Isiah Thomas, a former star in the National Basketball Association, is partnering with Florida Memorial University in Miami Gardens to encourage athletes, entertainers, and other successful people to support HBCUs. According to a statement released by the university, the new program is “intended to inspire successful athletes, entertainers and other influential partners to re-commit, embrace and support historically Black colleges and universities.”
This program will be called “Lift Ev’ry Voice.” This refers to the song “Life Ev’ry Voice and Sing,” which is commonly referred to as the “Black National Anthem.”James Weldon Johnson wrote the song originally as a poem and had his brother John Rosamond Johnson set it to music. He was a composer and music professor at what was then Florida Baptist Academy. That educational institution is now known as Florida Memorial University.
Thomas played two years of college basketball for Indiana University before entering the NBA draft. He played for 13 years for the Detroit Pistons. Thomas completed his degree from Indiana University during the Pistons’ offseasons and later earned his master’s degree in education from the University of California Berkeley.
Nearly two weeks after the ad provoked calls for boycotts, shares hit an all-time high, closing at $83.47 Thursday — an all-time high for the company.
According to a report from Bloomberg, Nike had previously faced a dip in its stock price immediately after its Kaepernick announcement, dropping nearly 3 percent in the next day of trading at the New York Stock Exchange. That fall has since been made up and more, per Yahoo.
Nike’s Colin Kaepernick ‘Just do it’ campaign is a two-minute video featuring the former 49er narrating stories of athletes who have beaten the odds, ending with the words: “It’s only crazy until you do it,” then changing to “Just do it.”
Artist Chelle Barbour’s first solo show, You Is Pretty!, at Band of Vices gallery in the West Adams district of L.A. through Oct. 13, is a photo montage series examining portrayals of African-American women in media. And if you look closely at the curator credits, one very famous name jumps out: Angela Bassett.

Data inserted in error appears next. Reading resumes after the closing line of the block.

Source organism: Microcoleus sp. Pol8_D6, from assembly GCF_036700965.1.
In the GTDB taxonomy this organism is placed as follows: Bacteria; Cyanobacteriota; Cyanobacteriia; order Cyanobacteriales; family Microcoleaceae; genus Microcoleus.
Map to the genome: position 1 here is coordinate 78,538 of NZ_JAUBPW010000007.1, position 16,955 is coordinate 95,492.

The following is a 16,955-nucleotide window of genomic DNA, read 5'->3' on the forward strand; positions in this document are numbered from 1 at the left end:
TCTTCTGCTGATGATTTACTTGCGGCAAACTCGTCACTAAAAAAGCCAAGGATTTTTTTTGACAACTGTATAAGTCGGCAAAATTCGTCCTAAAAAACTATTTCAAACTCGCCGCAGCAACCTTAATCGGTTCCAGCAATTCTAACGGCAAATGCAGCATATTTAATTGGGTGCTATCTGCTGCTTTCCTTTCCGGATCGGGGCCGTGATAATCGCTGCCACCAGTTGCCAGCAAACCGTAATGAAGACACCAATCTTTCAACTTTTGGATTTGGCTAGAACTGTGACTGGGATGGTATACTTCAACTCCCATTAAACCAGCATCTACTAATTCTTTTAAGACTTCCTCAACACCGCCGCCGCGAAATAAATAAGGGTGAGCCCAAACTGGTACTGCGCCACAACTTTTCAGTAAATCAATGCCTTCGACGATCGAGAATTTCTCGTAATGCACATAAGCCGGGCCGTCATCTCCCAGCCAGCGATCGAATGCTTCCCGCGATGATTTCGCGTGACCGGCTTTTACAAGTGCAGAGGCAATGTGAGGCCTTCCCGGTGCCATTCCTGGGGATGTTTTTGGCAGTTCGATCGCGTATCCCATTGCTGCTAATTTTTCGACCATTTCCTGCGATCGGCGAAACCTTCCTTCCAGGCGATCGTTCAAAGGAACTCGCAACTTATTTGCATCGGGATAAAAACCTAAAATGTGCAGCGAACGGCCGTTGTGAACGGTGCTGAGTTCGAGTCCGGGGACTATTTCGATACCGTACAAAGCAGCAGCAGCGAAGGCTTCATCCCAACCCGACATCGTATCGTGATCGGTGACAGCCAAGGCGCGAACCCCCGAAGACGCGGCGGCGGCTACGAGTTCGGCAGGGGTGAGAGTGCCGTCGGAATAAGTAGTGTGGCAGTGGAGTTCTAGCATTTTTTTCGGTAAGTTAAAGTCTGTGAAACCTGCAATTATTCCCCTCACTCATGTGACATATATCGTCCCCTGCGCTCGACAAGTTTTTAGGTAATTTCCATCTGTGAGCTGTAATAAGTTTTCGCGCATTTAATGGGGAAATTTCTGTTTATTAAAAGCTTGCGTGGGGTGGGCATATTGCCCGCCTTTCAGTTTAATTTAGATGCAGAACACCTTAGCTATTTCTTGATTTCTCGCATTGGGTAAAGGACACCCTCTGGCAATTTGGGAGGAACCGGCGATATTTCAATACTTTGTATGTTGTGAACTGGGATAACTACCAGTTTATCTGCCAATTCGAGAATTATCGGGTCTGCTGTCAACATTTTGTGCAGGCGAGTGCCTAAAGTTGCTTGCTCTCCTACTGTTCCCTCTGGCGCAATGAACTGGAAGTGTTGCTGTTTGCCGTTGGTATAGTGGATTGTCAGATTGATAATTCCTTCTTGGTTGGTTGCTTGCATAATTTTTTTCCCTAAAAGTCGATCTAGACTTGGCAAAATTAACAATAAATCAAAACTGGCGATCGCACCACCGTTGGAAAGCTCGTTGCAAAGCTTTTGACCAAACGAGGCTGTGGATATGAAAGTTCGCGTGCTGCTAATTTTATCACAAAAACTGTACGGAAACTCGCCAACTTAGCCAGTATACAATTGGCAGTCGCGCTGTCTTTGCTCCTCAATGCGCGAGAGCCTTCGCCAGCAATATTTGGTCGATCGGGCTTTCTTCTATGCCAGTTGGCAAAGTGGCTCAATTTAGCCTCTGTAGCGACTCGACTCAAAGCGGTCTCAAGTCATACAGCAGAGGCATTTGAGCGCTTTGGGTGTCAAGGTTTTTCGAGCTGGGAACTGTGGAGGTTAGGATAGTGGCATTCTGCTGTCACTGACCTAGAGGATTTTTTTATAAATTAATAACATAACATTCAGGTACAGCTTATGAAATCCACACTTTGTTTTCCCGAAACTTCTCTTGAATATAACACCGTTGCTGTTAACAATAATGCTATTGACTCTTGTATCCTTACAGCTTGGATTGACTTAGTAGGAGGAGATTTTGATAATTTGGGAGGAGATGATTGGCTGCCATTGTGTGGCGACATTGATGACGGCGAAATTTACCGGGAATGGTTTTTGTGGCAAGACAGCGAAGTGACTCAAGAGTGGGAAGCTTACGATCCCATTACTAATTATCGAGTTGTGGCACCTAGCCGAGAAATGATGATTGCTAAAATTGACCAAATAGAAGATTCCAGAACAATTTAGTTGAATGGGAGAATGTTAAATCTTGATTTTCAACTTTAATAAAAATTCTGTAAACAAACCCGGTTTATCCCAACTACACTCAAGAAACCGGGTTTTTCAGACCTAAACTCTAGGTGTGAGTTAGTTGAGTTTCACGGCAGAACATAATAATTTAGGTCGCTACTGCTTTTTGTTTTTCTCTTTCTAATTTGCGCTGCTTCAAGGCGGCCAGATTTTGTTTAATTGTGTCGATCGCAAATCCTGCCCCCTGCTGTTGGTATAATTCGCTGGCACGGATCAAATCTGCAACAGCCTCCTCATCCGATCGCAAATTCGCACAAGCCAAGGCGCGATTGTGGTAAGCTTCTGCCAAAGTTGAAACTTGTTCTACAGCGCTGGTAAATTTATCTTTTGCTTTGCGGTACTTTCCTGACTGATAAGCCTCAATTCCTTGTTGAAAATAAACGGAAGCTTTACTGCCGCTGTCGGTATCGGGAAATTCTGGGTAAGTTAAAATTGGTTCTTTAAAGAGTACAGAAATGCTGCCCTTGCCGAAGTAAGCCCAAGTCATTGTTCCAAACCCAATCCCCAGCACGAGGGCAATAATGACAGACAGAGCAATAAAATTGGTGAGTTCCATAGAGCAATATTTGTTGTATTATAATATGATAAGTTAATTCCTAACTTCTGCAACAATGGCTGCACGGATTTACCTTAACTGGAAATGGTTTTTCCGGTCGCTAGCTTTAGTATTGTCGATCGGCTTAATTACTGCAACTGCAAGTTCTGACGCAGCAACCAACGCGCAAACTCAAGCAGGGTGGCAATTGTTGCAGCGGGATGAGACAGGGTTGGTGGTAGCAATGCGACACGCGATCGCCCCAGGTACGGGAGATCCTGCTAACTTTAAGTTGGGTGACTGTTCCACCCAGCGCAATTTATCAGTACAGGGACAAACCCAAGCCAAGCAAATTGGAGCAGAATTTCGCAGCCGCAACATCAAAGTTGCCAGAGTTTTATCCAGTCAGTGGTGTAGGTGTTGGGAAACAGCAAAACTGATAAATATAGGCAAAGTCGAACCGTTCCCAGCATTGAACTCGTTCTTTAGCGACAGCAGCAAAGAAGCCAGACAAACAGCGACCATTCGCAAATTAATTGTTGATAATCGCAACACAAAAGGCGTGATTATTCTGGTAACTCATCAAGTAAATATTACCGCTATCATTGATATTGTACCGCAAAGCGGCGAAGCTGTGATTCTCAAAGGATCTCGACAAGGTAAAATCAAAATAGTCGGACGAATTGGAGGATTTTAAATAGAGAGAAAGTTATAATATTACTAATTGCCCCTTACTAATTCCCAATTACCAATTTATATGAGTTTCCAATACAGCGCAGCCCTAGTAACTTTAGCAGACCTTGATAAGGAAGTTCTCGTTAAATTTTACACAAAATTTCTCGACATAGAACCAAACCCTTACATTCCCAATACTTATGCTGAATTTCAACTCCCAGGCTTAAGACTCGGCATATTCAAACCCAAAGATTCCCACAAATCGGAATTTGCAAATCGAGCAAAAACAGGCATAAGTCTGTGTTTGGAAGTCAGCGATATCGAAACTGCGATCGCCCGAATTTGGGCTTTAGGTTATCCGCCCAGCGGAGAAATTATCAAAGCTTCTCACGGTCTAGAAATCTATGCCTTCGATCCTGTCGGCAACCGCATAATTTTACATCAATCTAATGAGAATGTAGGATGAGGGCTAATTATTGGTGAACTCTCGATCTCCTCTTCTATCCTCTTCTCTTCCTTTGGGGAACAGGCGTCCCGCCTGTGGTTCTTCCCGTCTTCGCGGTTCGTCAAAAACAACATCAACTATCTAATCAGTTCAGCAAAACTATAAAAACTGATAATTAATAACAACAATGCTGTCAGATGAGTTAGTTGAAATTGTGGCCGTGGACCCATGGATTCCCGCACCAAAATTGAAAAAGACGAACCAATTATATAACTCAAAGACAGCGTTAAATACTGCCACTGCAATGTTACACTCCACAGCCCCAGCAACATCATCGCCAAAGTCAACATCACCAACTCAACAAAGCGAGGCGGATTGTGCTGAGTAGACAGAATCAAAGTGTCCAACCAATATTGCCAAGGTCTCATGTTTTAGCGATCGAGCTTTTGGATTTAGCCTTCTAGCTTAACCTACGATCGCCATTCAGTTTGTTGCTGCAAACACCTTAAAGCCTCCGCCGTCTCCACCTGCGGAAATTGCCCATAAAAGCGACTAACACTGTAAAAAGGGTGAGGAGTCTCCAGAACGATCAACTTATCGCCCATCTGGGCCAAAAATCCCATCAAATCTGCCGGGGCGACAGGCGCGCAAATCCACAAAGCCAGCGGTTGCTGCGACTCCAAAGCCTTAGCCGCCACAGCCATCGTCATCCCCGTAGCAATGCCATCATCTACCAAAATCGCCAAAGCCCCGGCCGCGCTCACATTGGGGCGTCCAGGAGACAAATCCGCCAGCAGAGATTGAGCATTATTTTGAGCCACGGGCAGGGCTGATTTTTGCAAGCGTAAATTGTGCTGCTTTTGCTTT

Longtime friend and fan of gallerist Terrell Tilford, Bassett, who serves as co-curator of Barbour’s show, frequented his gallery throughout the aughts when it was called Tilford Art Group. After closing in 2010, he rebranded as Band of Vices in 2015 and reached out to Bassett about playing a larger part. “I’ve been a lover of art for many, many years, so it was just a new venture for me. And when he introduced me to Chelle’s work, I was excited about it as well, about this young artist that I heretofore wasn’t familiar with but found her work to be really strong and really striking in many ways,” Bassett explains.
Barbour’s practice includes painting, digital video, photography, writing and curating. She collaborated on projects with Black Lives Matter at the Hollywood Forever Cemetery in 2016; and has participated in a number of group shows. But to have Bassett play a part in her first solo show is just too much, she quips.
“When I saw her name as a curator, I was like, ‘What?!?” Barbour explains. “I have been a fan of hers for years. I’m pleased that she likes the work, that she’s seen it. Her endorsement just leaves me speechless.”
With You Is Pretty!, Barbour poses questions about agency and beauty by layering visual metaphors over imagery of black women to evoke what writer and essayist Amiri Baraka called Afro-Surrealism. The women in her collages are alluring and confident, the opposite of more common depictions emphasizing a lack of economic value, or worse, irrelevance. By incorporating motifs like butterflies, flower petals and industrial machinery, she conjures archetypes of strength and potential.